This is of course a tall order, but it is increasingly obvious that institutions need architects who are capable of rethinking not only the relationship between public and private but also how to actively engage communities in the fabric of these questions. The question of the future of institutions and their relevance is likewise central to Sheyma Buali's 'Anachronistic Ambitions, Imagining the Future, Assembling the Past', in which she posits a complex narrative around memory, documentation, and 'conscience control' in art practices that reflect on institutional attitudes towards the past and and how they formulate material futures in the Middle East and North Africa.
Apart from essays, Future Imperfect: Building Institutions through Practice across the Middle East, will also include a series of artists' inserts. Promoting alternative educational models and free expression, the Arab Digital Expression Foundation suggest educational curricula need to be developed internally and take into account the immediate contexts of people's lives. In a manner similar to open content software and other internet interfaces, it is crucial, they argue, that formal educational structures for the arts and institutions alike engage with the Arabization of the tools needed to promote online learning and education, including contributing to sites such as Wikipedia. In addition to examining how have technological advances have changed the way institutions interact with audiences, we need to be consistently reminded of how art practices actively question, rather than promote, institutions. Jasmina Metwaly's short film surveys the relationship between the image, the spectacle and the spectator, alongside the nature of the interaction between the audience and the image. In Tarek Atoui's contribution, the concentration on audiences is, to begin with at least, a localized concern that is produced out of immediate contexts but within institutional settings; however, these imminent practices need to reach out across cultures and borders – maintain, so to speak, a resonance – and it is in this respect that the use of sound, as a repository of memory and recognition, produces a universal language. For Samah Hijawi, the question of an artist's engagement with institutions is explored through the lens of arts education in Jordan and how language – and other forms of interconnectivity – informs the relationship between audiences and cultural practices.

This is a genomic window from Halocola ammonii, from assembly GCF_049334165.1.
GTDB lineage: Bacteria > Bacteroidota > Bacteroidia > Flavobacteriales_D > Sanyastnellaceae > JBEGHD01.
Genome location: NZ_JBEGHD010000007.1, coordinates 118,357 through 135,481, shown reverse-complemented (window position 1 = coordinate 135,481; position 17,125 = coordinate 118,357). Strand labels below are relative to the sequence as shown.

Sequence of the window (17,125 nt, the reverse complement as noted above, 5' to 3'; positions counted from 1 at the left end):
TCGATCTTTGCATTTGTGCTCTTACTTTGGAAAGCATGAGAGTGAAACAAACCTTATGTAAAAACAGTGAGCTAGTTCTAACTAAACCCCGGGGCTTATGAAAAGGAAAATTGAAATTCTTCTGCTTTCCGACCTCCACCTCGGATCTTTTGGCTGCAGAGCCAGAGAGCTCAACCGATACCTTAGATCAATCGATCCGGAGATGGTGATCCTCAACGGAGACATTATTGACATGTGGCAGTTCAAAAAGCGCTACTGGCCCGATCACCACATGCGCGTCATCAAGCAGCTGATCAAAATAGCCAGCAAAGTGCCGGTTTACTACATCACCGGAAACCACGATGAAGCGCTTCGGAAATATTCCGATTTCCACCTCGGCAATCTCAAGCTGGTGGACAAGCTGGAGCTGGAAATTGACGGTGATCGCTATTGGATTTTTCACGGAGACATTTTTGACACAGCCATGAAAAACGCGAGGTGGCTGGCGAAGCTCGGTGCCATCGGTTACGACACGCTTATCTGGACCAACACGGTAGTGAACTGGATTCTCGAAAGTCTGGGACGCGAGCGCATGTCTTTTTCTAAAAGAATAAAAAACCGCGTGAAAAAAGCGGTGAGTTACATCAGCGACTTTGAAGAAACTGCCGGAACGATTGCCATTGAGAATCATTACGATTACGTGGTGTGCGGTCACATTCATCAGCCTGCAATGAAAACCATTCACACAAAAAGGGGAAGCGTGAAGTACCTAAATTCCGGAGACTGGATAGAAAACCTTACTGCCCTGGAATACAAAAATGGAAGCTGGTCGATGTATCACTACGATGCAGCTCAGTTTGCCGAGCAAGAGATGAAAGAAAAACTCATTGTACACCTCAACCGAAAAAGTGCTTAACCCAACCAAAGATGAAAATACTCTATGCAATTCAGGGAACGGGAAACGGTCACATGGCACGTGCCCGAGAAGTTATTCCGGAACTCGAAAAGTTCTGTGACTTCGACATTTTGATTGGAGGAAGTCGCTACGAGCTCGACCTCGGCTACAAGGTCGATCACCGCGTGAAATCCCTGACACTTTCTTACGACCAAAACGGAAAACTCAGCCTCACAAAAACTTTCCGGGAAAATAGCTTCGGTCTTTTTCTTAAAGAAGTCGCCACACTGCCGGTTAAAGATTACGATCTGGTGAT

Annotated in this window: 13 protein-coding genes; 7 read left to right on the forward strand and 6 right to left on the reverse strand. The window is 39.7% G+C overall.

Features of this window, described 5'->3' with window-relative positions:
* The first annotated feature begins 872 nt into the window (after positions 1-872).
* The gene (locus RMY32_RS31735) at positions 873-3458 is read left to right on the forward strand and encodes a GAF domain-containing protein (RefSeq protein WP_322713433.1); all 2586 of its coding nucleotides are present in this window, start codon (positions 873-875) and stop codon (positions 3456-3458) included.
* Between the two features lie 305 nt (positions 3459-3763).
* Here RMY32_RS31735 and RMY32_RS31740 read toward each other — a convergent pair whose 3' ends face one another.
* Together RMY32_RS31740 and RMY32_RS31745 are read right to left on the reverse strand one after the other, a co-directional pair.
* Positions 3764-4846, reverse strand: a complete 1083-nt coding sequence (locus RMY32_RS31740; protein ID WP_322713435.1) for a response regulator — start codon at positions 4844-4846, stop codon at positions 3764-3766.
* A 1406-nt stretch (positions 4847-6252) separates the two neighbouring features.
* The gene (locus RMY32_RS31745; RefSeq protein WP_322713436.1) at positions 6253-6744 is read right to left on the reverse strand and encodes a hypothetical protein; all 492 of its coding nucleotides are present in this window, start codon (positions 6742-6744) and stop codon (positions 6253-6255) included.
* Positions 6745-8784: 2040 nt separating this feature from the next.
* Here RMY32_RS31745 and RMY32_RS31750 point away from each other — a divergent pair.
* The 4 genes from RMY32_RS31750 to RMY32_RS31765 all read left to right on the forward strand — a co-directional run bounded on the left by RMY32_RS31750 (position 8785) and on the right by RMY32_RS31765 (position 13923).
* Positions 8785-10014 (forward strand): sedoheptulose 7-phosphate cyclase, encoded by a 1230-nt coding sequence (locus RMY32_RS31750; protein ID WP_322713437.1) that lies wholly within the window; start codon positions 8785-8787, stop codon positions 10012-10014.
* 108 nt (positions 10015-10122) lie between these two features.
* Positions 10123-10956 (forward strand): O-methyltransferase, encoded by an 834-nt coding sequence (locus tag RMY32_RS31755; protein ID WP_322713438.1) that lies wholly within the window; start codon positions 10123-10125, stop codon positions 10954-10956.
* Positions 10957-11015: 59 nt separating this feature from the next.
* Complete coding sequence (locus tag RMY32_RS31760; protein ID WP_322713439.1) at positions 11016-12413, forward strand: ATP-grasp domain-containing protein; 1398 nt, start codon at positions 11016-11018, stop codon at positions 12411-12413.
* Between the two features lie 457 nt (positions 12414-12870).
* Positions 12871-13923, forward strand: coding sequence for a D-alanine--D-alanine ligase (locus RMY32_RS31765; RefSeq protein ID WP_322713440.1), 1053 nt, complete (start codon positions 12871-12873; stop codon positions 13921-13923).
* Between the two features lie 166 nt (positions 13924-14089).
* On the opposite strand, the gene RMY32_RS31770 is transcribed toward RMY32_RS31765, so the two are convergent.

In Monira Al Qadiri's project Myth Busters, the conflation of burning oil fields in 1991 with the cultural institution building that took place throughout the Gulf from the 1990s onwards is offered as a case study in infrastructural determinacy. Following his extensive research on the evolution of museums in the Arabian Gulf, Qadiri observes that the researcher Alexandre Kazerouni discovered a dramatic change had arguably taken place in the early 1990s in Qatar; a change that would define the face of museum culture in the entire region. Instead of recreating the 'Heritage Museum' model that had existed in the Gulf states until that point (filled with dioramas, maps, archeological artifacts and Arabic books), Qatar decided to create the first starchitect-designed mega museum that have become a feature of the Gulf region today. The Museum of Islamic Art Qatar, designed by I.M. Pei, was the first attempt towards such a transformation. Qadiri's photo-series for Platform 007 opens up this discussion and superimposes the realized and unrealized mega-museum projects of the Gulf today onto images from the war in Kuwait in 1991, highlighting, accordingly, how destructive conflict can cause entire cultural landscapes and institutions to change and transform.
Apart from essays and artists' projects, we were very grateful to have received a number of in-depth and considered responses to our initial question, all of which can be viewed at http://www.ibraaz.org/platforms/. I would like to personally thank, amongst others, Redha Moali, Paul Vandenbroeck, Stéphanie Dadour, Youmna Chlala, Sirine Fattouh, Sherri Wasserman, Nora Razian, Judith Greer, Burak Arikan, and Asunción Molinos Gordo for the time and effort they put into their contributions, a number of which we will be developing more fully as part of our print volume, Future Imperfect: Building Institutions through Practice in the Middle East. We would also like to take this opportunity to thank all of our contributors and readers for their continued and much appreciated support. We look forward to engaging with you further over the course of Platform 008, which will examine the often occlude relationships and points of historical contact that have existed between the Middle East and so-called Global South. For more details of the latter, see http://www.ibraaz.org/news/98.